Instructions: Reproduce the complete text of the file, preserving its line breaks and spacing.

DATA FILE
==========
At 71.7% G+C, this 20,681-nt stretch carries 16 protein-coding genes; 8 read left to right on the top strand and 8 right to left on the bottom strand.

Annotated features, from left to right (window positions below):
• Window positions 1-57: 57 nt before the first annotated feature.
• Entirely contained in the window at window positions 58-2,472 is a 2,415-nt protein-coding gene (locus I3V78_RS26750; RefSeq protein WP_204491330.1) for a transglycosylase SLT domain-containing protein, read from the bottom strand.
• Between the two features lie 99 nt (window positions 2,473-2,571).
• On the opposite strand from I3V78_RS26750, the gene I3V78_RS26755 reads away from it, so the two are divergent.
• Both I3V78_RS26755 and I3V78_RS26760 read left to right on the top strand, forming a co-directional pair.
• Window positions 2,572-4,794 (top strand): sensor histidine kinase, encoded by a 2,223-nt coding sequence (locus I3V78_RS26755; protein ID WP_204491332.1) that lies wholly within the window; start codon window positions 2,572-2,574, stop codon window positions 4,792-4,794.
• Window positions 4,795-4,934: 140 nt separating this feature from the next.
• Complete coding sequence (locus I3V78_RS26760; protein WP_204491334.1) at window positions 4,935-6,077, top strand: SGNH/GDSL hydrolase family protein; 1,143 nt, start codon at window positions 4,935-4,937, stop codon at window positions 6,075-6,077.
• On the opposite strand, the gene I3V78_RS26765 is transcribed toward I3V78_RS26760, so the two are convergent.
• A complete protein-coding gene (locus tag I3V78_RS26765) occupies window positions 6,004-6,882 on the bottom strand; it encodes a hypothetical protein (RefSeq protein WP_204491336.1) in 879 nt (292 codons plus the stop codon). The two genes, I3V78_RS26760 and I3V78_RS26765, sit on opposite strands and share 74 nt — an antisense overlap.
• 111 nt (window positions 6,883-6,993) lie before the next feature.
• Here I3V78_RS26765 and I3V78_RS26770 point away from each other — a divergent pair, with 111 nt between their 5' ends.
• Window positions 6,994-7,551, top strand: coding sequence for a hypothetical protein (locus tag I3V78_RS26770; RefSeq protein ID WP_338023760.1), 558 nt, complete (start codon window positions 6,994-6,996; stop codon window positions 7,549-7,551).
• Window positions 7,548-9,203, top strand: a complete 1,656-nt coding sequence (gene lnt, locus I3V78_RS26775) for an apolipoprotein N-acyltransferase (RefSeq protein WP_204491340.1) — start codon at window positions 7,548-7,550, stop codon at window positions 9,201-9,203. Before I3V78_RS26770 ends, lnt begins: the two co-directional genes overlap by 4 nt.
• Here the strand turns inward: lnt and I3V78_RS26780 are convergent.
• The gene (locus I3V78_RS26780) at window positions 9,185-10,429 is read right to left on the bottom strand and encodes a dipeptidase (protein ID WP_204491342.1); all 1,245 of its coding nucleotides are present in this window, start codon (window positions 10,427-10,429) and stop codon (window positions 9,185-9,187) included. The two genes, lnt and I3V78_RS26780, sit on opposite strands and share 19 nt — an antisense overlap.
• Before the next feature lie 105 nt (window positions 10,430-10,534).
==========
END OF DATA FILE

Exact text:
At 71.7% G+C, this 20,681-nt stretch carries 16 protein-coding genes; 8 read left to right on the top strand and 8 right to left on the bottom strand.

Annotated features, from left to right (window positions below):
• Window positions 1-57: 57 nt before the first annotated feature.
• Entirely contained in the window at window positions 58-2,472 is a 2,415-nt protein-coding gene (locus I3V78_RS26750; RefSeq protein WP_204491330.1) for a transglycosylase SLT domain-containing protein, read from the bottom strand.
• Between the two features lie 99 nt (window positions 2,473-2,571).
• On the opposite strand from I3V78_RS26750, the gene I3V78_RS26755 reads away from it, so the two are divergent.
• Both I3V78_RS26755 and I3V78_RS26760 read left to right on the top strand, forming a co-directional pair.
• Window positions 2,572-4,794 (top strand): sensor histidine kinase, encoded by a 2,223-nt coding sequence (locus I3V78_RS26755; protein ID WP_204491332.1) that lies wholly within the window; start codon window positions 2,572-2,574, stop codon window positions 4,792-4,794.
• Window positions 4,795-4,934: 140 nt separating this feature from the next.
• Complete coding sequence (locus I3V78_RS26760; protein WP_204491334.1) at window positions 4,935-6,077, top strand: SGNH/GDSL hydrolase family protein; 1,143 nt, start codon at window positions 4,935-4,937, stop codon at window positions 6,075-6,077.
• On the opposite strand, the gene I3V78_RS26765 is transcribed toward I3V78_RS26760, so the two are convergent.
• A complete protein-coding gene (locus tag I3V78_RS26765) occupies window positions 6,004-6,882 on the bottom strand; it encodes a hypothetical protein (RefSeq protein WP_204491336.1) in 879 nt (292 codons plus the stop codon). The two genes, I3V78_RS26760 and I3V78_RS26765, sit on opposite strands and share 74 nt — an antisense overlap.
• 111 nt (window positions 6,883-6,993) lie before the next feature.
• Here I3V78_RS26765 and I3V78_RS26770 point away from each other — a divergent pair, with 111 nt between their 5' ends.
• Window positions 6,994-7,551, top strand: coding sequence for a hypothetical protein (locus tag I3V78_RS26770; RefSeq protein ID WP_338023760.1), 558 nt, complete (start codon window positions 6,994-6,996; stop codon window positions 7,549-7,551).
• Window positions 7,548-9,203, top strand: a complete 1,656-nt coding sequence (gene lnt, locus I3V78_RS26775) for an apolipoprotein N-acyltransferase (RefSeq protein WP_204491340.1) — start codon at window positions 7,548-7,550, stop codon at window positions 9,201-9,203. Before I3V78_RS26770 ends, lnt begins: the two co-directional genes overlap by 4 nt.
• Here the strand turns inward: lnt and I3V78_RS26780 are convergent.
• The gene (locus I3V78_RS26780) at window positions 9,185-10,429 is read right to left on the bottom strand and encodes a dipeptidase (protein ID WP_204491342.1); all 1,245 of its coding nucleotides are present in this window, start codon (window positions 10,427-10,429) and stop codon (window positions 9,185-9,187) included. The two genes, lnt and I3V78_RS26780, sit on opposite strands and share 19 nt — an antisense overlap.
• Before the next feature lie 105 nt (window positions 10,430-10,534).